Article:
Dog vs. drapes: keep pets in mind when decorating

Joan Fieldstone

January 19, 2015

By: Joan Fieldstone, Home Improv Advocate

In: Interior DesignGeneral RemodelingWindows and Window Fashions

Though neutered, my rescue dog, Clooney, still lifts his leg and urinates indoors on the moldings, furniture legs, and carpeting when he is anxious -- and he's anxious about a lot of things. It's called marking, which is a little different than not being housebroken. He does the same thing outside, stopping every ten or 15 steps to leave his calling card on every tree, shrub, and street sign. In the house, he sneaks off to do the dirty deed so I can't call him out.

I have been forced to confine him when I leave the house because he gets separation anxiety. After I basically urine-proofed the downstairs by buying inexpensive, second hand furniture like a naughahyde 1960's sofa and waterproof, resilient vinyl flooring, he moved his clandestine activities upstairs where I still have carpeting.

Decorating? Pets are a top priority

I thought with time things would settle down, he would be less anxious at home, and all would be well. Then I thought when I began working from home last year and could let him out and walk him during the day that he would stop, but he didn't. All I could think was that at least he got along with my old, sick cat, Cali, and that was more important.

A year ago I had to euthanize Cali and the next day my BFF brought me the three kittens to ease my grief. Clooney, even with his issues, has never tried to hurt the new cats. They get along, but I think he's afraid and envious of them. They are a lot like a gang of little punks who rule the house, which is the problem. He knows I'm not the pack leader, and not being a dominant personality himself, he must feel insecure that I'm a pushover where they are concerned. I've read up on this stuff, but understanding it has not helped overcome the problem.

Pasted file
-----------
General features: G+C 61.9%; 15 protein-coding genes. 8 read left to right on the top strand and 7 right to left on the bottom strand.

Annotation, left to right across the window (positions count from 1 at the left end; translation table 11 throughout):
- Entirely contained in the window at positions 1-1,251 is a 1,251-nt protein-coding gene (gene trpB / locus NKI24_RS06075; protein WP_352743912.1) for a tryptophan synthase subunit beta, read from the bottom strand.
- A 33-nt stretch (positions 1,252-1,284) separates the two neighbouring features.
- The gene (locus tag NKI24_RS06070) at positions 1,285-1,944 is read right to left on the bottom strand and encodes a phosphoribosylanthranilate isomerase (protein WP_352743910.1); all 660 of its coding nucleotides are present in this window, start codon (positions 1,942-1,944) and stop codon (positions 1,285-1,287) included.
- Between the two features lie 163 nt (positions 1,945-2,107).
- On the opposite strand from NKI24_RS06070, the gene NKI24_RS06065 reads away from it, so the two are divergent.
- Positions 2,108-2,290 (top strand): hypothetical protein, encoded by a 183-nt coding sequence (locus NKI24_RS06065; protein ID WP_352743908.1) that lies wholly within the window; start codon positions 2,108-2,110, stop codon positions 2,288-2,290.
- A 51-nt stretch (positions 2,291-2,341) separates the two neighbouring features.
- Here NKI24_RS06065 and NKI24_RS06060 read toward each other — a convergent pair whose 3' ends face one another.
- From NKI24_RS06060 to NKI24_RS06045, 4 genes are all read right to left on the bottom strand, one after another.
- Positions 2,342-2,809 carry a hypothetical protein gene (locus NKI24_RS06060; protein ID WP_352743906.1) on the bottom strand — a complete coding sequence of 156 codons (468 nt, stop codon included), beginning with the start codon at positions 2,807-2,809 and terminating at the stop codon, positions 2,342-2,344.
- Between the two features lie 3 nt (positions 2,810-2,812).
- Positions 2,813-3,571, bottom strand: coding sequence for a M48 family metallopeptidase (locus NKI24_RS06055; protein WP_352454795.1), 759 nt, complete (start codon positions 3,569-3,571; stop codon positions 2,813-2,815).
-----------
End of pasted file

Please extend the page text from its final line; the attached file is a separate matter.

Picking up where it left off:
I need the Dog Whisperer. Unfortunately, animal behaviorists are costly, and if I had to pay for one I'd be even more stressed than usual. I'm a worrier, which I can tell upsets the dog. But I didn't worry enough, apparently, about spending my holiday money on what for me was a lavish window treatment -- four thermal, room-darkening, sound-deadening, full-length, drapery panels in a nothing-short-of-fabulous, iridescent brown that also went perfectly with the color I'd recently picked out for my bedroom walls.

silk drapes

I was somewhat concerned that the cats might shred them. Why didn't that deter me? After all, these are the former kittens who made confetti out of full rolls of toilet paper. But the cats surprised me. They like playing hide-and-seek behind the drapes, but I have not seen even one catch in the lovely material.

It was less than two weeks after my BFF painted the walls and hung the drapes that I saw the stains. That time, the dog only soiled two of them. They are dry clean only. The dry cleaner sent them out, and they came back looking beautiful. But when I hung them up, they had shrunk about five inches! The dry cleaner let down the hems, but those two panels were still a couple of inches shorter when I rehung them. I was beyond upset, but at least they were clean.

Two days later the dog struck again.

Now all four panels are stained and two are too short. This is why you have to remodel and decorate with your pets in mind. I love my drapes, but I love my dog more. No more drapes, no more expensive luxuries. Tomorrow I'm going to cut my losses. The drapes are going back to the cleaner -- this time for alterations. When I see them next, they'll be 63" curtains. Meantime, the dog is wearing a wienie wrap designed for male pooches with pee problems.

Neither solution cures my dog's issues, but guess what? They certainly help the human's stress and anxiety level, which is really what remodeling for pets is all about.

Clooney the rescue dog


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